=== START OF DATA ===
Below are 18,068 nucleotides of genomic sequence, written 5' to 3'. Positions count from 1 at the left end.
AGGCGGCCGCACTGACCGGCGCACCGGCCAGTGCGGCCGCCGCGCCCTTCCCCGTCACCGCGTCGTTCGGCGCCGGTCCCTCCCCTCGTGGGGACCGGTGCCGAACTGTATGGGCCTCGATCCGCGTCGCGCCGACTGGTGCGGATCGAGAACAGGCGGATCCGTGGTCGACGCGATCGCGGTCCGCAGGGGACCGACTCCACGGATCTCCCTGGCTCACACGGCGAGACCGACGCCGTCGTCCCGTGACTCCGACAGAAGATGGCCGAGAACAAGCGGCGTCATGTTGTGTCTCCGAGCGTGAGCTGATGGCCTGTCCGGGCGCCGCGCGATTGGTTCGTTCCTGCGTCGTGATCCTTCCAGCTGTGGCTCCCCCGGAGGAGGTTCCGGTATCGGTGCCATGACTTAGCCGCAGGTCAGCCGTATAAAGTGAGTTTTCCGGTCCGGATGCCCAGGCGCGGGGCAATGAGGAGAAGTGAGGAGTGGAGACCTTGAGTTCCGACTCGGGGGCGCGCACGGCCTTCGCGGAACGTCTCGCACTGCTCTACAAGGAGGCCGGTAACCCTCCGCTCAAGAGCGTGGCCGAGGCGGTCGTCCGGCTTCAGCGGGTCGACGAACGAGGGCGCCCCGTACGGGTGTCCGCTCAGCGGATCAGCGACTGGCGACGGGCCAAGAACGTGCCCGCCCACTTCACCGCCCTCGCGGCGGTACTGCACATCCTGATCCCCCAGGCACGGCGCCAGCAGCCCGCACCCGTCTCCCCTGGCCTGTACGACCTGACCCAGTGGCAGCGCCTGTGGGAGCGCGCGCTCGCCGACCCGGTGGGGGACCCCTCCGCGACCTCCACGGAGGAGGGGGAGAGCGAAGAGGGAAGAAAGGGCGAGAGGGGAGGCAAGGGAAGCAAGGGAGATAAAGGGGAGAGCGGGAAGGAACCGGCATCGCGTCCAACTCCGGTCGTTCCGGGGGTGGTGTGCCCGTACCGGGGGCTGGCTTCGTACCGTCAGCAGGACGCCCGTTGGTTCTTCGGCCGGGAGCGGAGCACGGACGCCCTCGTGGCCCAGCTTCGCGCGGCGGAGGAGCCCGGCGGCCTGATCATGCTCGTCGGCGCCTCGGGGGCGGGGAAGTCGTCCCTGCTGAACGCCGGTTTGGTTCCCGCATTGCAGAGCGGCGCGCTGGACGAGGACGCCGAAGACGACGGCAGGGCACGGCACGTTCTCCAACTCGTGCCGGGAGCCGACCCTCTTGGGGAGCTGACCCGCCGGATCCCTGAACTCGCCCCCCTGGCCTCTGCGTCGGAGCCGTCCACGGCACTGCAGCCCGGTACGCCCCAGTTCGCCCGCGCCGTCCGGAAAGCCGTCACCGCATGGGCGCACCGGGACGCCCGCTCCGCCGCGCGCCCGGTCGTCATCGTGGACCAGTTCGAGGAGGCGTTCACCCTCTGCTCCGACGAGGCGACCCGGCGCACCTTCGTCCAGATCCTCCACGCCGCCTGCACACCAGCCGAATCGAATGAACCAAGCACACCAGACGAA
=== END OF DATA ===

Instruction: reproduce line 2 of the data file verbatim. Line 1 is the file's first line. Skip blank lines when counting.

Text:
AGGCGGCCGCACTGACCGGCGCACCGGCCAGTGCGGCCGCCGCGCCCTTCCCCGTCACCGCGTCGTTCGGCGCCGGTCCCTCCCCTCGTGGGGACCGGTGCCGAACTGTATGGGCCTCGATCCGCGTCGCGCCGACTGGTGCGGATCGAGAACAGGCGGATCCGTGGTCGACGCGATCGCGGTCCGCAGGGGACCGACTCCACGGATCTCCCTGGCTCACACGGCGAGACCGACGCCGTCGTCCCGTGACTCCGACAGAAGATGGCCGAGAACAAGCGGCGTCATGTTGTGTCTCCGAGCGTGAGCTGATGGCCTGTCCGGGCGCCGCGCGATTGGTTCGTTCCTGCGTCGTGATCCTTCCAGCTGTGGCTCCCCCGGAGGAGGTTCCGGTATCGGTGCCATGACTTAGCCGCAGGTCAGCCGTATAAAGTGAGTTTTCCGGTCCGGATGCCCAGGCGCGGGGCAATGAGGAGAAGTGAGGAGTGGAGACCTTGAGTTCCGACTCGGGGGCGCGCACGGCCTTCGCGGAACGTCTCGCACTGCTCTACAAGGAGGCCGGTAACCCTCCGCTCAAGAGCGTGGCCGAGGCGGTCGTCCGGCTTCAGCGGGTCGACGAACGAGGGCGCCCCGTACGGGTGTCCGCTCAGCGGATCAGCGACTGGCGACGGGCCAAGAACGTGCCCGCCCACTTCACCGCCCTCGCGGCGGTACTGCACATCCTGATCCCCCAGGCACGGCGCCAGCAGCCCGCACCCGTCTCCCCTGGCCTGTACGACCTGACCCAGTGGCAGCGCCTGTGGGAGCGCGCGCTCGCCGACCCGGTGGGGGACCCCTCCGCGACCTCCACGGAGGAGGGGGAGAGCGAAGAGGGAAGAAAGGGCGAGAGGGGAGGCAAGGGAAGCAAGGGAGATAAAGGGGAGAGCGGGAAGGAACCGGCATCGCGTCCAACTCCGGTCGTTCCGGGGGTGGTGTGCCCGTACCGGGGGCTGGCTTCGTACCGTCAGCAGGACGCCCGTTGGTTCTTCGGCCGGGAGCGGAGCACGGACGCCCTCGTGGCCCAGCTTCGCGCGGCGGAGGAGCCCGGCGGCCTGATCATGCTCGTCGGCGCCTCGGGGGCGGGGAAGTCGTCCCTGCTGAACGCCGGTTTGGTTCCCGCATTGCAGAGCGGCGCGCTGGACGAGGACGCCGAAGACGACGGCAGGGCACGGCACGTTCTCCAACTCGTGCCGGGAGCCGACCCTCTTGGGGAGCTGACCCGCCGGATCCCTGAACTCGCCCCCCTGGCCTCTGCGTCGGAGCCGTCCACGGCACTGCAGCCCGGTACGCCCCAGTTCGCCCGCGCCGTCCGGAAAGCCGTCACCGCATGGGCGCACCGGGACGCCCGCTCCGCCGCGCGCCCGGTCGTCATCGTGGACCAGTTCGAGGAGGCGTTCACCCTCTGCTCCGACGAGGCGACCCGGCGCACCTTCGTCCAGATCCTCCACGCCGCCTGCACACCAGCCGAATCGAATGAACCAAGCACACCAGACGAA